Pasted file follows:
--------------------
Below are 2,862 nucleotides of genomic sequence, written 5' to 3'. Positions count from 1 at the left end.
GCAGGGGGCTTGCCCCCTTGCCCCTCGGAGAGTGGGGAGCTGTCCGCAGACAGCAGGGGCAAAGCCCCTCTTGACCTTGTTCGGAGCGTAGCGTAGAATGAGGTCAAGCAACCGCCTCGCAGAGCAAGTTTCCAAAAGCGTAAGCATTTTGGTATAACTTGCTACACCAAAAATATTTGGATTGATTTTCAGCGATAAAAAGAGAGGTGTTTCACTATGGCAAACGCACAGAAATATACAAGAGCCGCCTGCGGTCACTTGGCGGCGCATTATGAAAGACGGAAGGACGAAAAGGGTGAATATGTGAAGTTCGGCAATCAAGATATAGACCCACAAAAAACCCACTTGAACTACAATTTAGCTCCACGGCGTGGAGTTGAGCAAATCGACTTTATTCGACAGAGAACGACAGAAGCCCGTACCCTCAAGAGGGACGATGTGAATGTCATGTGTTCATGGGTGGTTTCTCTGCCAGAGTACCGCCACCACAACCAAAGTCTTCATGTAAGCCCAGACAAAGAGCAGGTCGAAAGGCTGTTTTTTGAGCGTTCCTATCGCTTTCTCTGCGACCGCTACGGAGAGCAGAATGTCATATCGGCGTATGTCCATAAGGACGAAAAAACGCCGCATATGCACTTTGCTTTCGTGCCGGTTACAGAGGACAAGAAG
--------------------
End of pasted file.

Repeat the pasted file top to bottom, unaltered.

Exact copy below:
Below are 2,862 nucleotides of genomic sequence, written 5' to 3'. Positions count from 1 at the left end.
GCAGGGGGCTTGCCCCCTTGCCCCTCGGAGAGTGGGGAGCTGTCCGCAGACAGCAGGGGCAAAGCCCCTCTTGACCTTGTTCGGAGCGTAGCGTAGAATGAGGTCAAGCAACCGCCTCGCAGAGCAAGTTTCCAAAAGCGTAAGCATTTTGGTATAACTTGCTACACCAAAAATATTTGGATTGATTTTCAGCGATAAAAAGAGAGGTGTTTCACTATGGCAAACGCACAGAAATATACAAGAGCCGCCTGCGGTCACTTGGCGGCGCATTATGAAAGACGGAAGGACGAAAAGGGTGAATATGTGAAGTTCGGCAATCAAGATATAGACCCACAAAAAACCCACTTGAACTACAATTTAGCTCCACGGCGTGGAGTTGAGCAAATCGACTTTATTCGACAGAGAACGACAGAAGCCCGTACCCTCAAGAGGGACGATGTGAATGTCATGTGTTCATGGGTGGTTTCTCTGCCAGAGTACCGCCACCACAACCAAAGTCTTCATGTAAGCCCAGACAAAGAGCAGGTCGAAAGGCTGTTTTTTGAGCGTTCCTATCGCTTTCTCTGCGACCGCTACGGAGAGCAGAATGTCATATCGGCGTATGTCCATAAGGACGAAAAAACGCCGCATATGCACTTTGCTTTCGTGCCGGTTACAGAGGACAAGAAG